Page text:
The World Health Organization (WHO) said on Tuesday it had shut a laboratory in Sierra Leone after a health worker there was infected with Ebola, a move that may hamper efforts to boost the global response to the worst ever outbreak of the disease.
At least 1,427 people have died and 2,615 have been infected since the disease was detected deep in the forests of southeastern Guinea in March.
The WHO has deployed nearly 400 of its own staff and partner organisations to fight the epidemic of the highly contagious hemorrhagic fever, which has struck Sierra Leone, Liberia,
Guinea and Nigeria. A separate outbreak was confirmed in Democratic Republic of Congo on Sunday.
Nigeria's health minister said on Tuesday his country had "thus far contained" the Ebola outbreak.
One of the deadliest diseases known to man, Ebola is transmitted by contact with body fluids and the current outbreak has killed at least 120 healthcare workers.
The WHO said it had withdrawn staff from the laboratory testing for Ebola at Kailahun, one of only two in Sierra Leone after a Senegalese epidemiologist was infected with Ebola.
"It's a temporary measure to take care of the welfare of our remaining workers," WHO spokesperson Christy Feig said, without specifying how long the measure would last. "After our
assessment, they will return."
Feig said she could not assess what impact the withdrawal of WHO staff would have on the fight against Ebola in the Kailahun, the area hardest hit by the disease. The WHO said in a later statement that staff would return after an investigation was completed, adding that testing would continue in the meantime at the Kenema laboratory.
The Senegalese medic- the first worker deployed by WHO to be infected will be evacuated from Sierra Leone in the coming days, Feig said. He is currently being treated at a government hospital in the eastern town of Kenema.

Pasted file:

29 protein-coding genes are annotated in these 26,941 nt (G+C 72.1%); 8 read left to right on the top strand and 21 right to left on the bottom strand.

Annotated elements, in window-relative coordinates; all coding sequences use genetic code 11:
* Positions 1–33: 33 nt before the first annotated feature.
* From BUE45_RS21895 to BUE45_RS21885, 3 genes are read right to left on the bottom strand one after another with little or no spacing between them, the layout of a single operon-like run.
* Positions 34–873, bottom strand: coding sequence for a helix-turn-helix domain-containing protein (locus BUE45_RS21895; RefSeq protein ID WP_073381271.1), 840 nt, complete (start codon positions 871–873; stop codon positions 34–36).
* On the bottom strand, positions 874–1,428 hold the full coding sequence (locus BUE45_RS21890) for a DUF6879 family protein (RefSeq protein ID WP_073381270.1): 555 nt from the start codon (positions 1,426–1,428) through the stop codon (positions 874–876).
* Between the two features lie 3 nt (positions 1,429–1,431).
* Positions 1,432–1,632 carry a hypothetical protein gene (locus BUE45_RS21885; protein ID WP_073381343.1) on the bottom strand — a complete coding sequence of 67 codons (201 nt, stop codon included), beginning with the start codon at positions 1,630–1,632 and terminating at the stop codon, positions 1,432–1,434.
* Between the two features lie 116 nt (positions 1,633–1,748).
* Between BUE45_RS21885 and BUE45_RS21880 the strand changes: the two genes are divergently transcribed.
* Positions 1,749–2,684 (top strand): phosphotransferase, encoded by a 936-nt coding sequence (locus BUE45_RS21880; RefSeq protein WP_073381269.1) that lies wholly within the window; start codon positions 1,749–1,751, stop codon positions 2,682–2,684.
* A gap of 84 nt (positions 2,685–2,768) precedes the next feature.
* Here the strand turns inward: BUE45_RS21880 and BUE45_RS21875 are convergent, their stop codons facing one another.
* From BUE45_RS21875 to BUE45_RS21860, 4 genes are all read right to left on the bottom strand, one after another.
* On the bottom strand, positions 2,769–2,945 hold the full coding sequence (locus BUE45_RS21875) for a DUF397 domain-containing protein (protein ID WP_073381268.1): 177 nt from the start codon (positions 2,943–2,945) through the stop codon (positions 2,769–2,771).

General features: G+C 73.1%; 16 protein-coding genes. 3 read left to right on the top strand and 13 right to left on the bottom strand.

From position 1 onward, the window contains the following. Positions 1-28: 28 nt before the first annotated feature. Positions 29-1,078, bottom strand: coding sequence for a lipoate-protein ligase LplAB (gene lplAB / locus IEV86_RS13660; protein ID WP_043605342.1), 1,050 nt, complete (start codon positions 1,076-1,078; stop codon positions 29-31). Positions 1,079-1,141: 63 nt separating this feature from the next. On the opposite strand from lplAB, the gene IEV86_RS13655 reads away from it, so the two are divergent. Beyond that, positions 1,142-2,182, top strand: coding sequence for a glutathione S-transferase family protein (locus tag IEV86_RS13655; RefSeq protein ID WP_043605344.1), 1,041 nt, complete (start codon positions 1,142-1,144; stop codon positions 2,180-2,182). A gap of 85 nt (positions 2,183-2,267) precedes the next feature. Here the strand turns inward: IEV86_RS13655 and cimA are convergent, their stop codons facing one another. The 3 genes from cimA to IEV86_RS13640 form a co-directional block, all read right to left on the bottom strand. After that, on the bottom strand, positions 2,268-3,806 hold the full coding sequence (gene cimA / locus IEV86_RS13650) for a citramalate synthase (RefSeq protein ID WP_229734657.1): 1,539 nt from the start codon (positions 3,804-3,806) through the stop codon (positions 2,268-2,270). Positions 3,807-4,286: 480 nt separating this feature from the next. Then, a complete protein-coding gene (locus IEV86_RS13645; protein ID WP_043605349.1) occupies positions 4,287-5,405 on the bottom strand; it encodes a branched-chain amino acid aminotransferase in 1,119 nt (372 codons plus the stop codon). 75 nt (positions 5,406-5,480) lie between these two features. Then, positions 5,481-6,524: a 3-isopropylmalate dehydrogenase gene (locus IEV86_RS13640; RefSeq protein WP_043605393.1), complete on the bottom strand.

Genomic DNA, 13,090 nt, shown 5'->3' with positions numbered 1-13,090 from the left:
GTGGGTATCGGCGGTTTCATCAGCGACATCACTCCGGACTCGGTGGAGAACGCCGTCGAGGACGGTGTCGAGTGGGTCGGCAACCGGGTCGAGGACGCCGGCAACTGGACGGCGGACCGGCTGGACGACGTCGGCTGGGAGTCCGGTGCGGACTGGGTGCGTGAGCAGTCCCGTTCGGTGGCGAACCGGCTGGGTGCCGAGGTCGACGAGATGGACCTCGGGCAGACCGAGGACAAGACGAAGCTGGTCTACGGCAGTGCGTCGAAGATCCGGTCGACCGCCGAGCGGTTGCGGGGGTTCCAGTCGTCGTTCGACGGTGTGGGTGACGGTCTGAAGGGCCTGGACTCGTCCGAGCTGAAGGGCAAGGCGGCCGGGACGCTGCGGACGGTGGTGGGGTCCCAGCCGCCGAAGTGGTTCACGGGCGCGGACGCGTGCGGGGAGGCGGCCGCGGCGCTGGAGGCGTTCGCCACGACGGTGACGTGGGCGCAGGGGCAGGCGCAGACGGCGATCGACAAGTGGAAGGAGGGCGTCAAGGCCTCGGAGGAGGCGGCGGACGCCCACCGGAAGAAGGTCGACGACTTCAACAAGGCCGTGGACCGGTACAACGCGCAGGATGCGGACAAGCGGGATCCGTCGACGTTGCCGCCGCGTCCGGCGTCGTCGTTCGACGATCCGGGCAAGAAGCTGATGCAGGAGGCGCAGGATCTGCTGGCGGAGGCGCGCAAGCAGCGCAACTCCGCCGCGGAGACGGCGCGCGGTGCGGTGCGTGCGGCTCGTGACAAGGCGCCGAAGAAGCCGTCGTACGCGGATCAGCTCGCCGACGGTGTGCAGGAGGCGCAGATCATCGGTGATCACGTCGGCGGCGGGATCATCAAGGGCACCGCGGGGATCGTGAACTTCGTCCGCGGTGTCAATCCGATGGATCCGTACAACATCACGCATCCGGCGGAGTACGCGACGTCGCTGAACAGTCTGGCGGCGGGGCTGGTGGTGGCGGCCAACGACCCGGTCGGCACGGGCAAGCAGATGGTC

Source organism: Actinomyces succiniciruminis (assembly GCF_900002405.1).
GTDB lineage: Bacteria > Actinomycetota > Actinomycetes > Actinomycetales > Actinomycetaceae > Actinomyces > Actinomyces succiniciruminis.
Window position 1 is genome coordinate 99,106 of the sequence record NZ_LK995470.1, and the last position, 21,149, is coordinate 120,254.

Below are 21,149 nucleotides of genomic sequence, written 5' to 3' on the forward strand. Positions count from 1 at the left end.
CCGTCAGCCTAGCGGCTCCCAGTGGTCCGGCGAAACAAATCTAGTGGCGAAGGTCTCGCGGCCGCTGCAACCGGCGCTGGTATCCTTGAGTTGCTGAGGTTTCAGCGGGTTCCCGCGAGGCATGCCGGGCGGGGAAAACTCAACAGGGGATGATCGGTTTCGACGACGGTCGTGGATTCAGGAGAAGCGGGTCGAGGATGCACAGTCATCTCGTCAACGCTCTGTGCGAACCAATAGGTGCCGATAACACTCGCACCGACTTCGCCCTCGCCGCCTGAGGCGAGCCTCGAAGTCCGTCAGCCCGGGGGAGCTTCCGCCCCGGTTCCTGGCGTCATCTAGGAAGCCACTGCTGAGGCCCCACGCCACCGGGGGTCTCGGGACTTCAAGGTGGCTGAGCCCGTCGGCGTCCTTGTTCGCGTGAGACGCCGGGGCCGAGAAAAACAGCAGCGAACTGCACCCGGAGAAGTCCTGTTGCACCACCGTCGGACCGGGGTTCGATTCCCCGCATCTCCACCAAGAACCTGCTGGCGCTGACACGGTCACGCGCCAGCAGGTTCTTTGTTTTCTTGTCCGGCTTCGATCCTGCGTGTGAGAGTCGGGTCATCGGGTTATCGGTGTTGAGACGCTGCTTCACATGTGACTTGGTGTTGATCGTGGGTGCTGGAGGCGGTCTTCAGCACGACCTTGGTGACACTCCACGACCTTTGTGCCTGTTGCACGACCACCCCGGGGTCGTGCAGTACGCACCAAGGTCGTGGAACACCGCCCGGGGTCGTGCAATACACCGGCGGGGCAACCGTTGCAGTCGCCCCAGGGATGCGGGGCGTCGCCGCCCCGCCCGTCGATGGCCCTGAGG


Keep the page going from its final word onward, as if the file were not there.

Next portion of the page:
With its resources stretched by the West African outbreak, medical charity Medicins Sans Frontieres (MSF) said on Tuesday it could provide only limited help to tackle Congo's outbreak.
A report from the UN mission in Congo on Tuesday said 13 people there had died from Ebola, including five health workers.
Congo said on Sunday it would quarantine the area around the town of Djera, in the isolated northwestern jungle province of Equateur, where a high number of suspected cases has been reported. It is Congo's seventh outbreak since Ebola was discovered in 1976 in Equateur, near the Ebola river.
Congo's Health Minister Felix Kabange Numbi said on Sunday the outbreak in Equateur was a different strain of the virus from the deadly Zaire version in West Africa, although further
tests are planned in a German laboratory.
"Usually, we would be able to mobilise specialist hemorrhagic fever teams, but we are currently responding to a massive epidemic in West Africa," said Jeroen Beijnberger, MSF
medical coordinator in Congo. "This is limiting our capacity to respond to the epidemic in Equateur Province."
However, the charity said it would send doctors, nurses and logistics experts to the region and would work with the government to open an Ebola case management centre in Lokolia.
Louise Roland-Gosselin, deputy head of mission for MSF in Congo, said Congolese Ebola experts working in West Africa should return to their own country to assist with the local
outbreak. "MSF can't do it alone," she added.
The WHO plans to send protective equipment for medical staff in Equateur.
A 65-year-old woman with Ebola-like symptoms died in the Equateur's capital Mbandaka, health workers said on Tuesday, raising concerns of a possible spread to an urban centre.
Health Minister Kabange Numbi confirmed the death but said the cause was not yet known.